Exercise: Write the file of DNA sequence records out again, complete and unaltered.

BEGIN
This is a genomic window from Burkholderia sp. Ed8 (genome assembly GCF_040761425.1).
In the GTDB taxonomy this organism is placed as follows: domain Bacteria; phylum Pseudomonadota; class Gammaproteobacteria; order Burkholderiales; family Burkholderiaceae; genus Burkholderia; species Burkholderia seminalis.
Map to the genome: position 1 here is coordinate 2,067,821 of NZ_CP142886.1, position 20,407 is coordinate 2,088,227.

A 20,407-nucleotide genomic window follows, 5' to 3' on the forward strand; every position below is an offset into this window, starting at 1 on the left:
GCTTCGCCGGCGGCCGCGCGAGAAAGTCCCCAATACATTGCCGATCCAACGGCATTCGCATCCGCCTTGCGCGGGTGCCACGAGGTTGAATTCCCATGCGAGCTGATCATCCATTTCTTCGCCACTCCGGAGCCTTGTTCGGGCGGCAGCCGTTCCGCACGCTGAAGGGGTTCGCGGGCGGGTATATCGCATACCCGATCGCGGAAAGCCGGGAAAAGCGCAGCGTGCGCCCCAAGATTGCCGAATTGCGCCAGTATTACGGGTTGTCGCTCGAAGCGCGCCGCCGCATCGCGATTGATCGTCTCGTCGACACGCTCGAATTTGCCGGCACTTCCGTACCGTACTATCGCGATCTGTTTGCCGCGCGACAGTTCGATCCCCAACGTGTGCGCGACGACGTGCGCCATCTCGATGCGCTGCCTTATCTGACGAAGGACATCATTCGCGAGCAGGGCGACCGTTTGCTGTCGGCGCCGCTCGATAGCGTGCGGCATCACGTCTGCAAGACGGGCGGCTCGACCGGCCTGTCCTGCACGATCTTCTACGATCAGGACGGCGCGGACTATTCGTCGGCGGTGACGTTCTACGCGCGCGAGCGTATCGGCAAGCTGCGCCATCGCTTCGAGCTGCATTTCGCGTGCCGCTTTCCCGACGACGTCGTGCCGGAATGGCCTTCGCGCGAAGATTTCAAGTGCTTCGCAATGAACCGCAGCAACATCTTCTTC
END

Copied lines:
This is a genomic window from Burkholderia sp. Ed8 (genome assembly GCF_040761425.1).
In the GTDB taxonomy this organism is placed as follows: domain Bacteria; phylum Pseudomonadota; class Gammaproteobacteria; order Burkholderiales; family Burkholderiaceae; genus Burkholderia; species Burkholderia seminalis.
Map to the genome: position 1 here is coordinate 2,067,821 of NZ_CP142886.1, position 20,407 is coordinate 2,088,227.

A 20,407-nucleotide genomic window follows, 5' to 3' on the forward strand; every position below is an offset into this window, starting at 1 on the left:
GCTTCGCCGGCGGCCGCGCGAGAAAGTCCCCAATACATTGCCGATCCAACGGCATTCGCATCCGCCTTGCGCGGGTGCCACGAGGTTGAATTCCCATGCGAGCTGATCATCCATTTCTTCGCCACTCCGGAGCCTTGTTCGGGCGGCAGCCGTTCCGCACGCTGAAGGGGTTCGCGGGCGGGTATATCGCATACCCGATCGCGGAAAGCCGGGAAAAGCGCAGCGTGCGCCCCAAGATTGCCGAATTGCGCCAGTATTACGGGTTGTCGCTCGAAGCGCGCCGCCGCATCGCGATTGATCGTCTCGTCGACACGCTCGAATTTGCCGGCACTTCCGTACCGTACTATCGCGATCTGTTTGCCGCGCGACAGTTCGATCCCCAACGTGTGCGCGACGACGTGCGCCATCTCGATGCGCTGCCTTATCTGACGAAGGACATCATTCGCGAGCAGGGCGACCGTTTGCTGTCGGCGCCGCTCGATAGCGTGCGGCATCACGTCTGCAAGACGGGCGGCTCGACCGGCCTGTCCTGCACGATCTTCTACGATCAGGACGGCGCGGACTATTCGTCGGCGGTGACGTTCTACGCGCGCGAGCGTATCGGCAAGCTGCGCCATCGCTTCGAGCTGCATTTCGCGTGCCGCTTTCCCGACGACGTCGTGCCGGAATGGCCTTCGCGCGAAGATTTCAAGTGCTTCGCAATGAACCGCAGCAACATCTTCTTC